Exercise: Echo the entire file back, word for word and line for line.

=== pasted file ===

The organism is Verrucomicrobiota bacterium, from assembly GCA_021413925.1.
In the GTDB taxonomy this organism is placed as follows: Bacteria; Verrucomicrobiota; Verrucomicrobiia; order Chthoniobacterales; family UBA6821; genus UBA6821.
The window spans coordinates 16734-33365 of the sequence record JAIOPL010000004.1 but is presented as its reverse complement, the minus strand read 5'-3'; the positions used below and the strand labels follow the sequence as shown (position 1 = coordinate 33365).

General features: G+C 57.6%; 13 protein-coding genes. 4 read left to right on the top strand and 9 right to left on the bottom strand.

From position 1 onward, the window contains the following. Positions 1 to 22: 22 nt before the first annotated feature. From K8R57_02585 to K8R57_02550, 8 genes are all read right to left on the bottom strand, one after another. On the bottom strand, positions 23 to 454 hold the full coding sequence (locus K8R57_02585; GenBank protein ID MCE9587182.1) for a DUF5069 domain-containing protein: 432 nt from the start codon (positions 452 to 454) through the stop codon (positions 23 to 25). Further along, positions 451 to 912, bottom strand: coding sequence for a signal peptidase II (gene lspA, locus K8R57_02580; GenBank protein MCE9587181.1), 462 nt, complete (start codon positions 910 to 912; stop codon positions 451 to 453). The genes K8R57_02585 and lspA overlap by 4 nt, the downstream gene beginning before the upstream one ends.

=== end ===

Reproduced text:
The organism is Verrucomicrobiota bacterium, from assembly GCA_021413925.1.
In the GTDB taxonomy this organism is placed as follows: Bacteria; Verrucomicrobiota; Verrucomicrobiia; order Chthoniobacterales; family UBA6821; genus UBA6821.
The window spans coordinates 16734-33365 of the sequence record JAIOPL010000004.1 but is presented as its reverse complement, the minus strand read 5'-3'; the positions used below and the strand labels follow the sequence as shown (position 1 = coordinate 33365).

General features: G+C 57.6%; 13 protein-coding genes. 4 read left to right on the top strand and 9 right to left on the bottom strand.

From position 1 onward, the window contains the following. Positions 1 to 22: 22 nt before the first annotated feature. From K8R57_02585 to K8R57_02550, 8 genes are all read right to left on the bottom strand, one after another. On the bottom strand, positions 23 to 454 hold the full coding sequence (locus K8R57_02585; GenBank protein ID MCE9587182.1) for a DUF5069 domain-containing protein: 432 nt from the start codon (positions 452 to 454) through the stop codon (positions 23 to 25). Further along, positions 451 to 912, bottom strand: coding sequence for a signal peptidase II (gene lspA, locus K8R57_02580; GenBank protein MCE9587181.1), 462 nt, complete (start codon positions 910 to 912; stop codon positions 451 to 453). The genes K8R57_02585 and lspA overlap by 4 nt, the downstream gene beginning before the upstream one ends.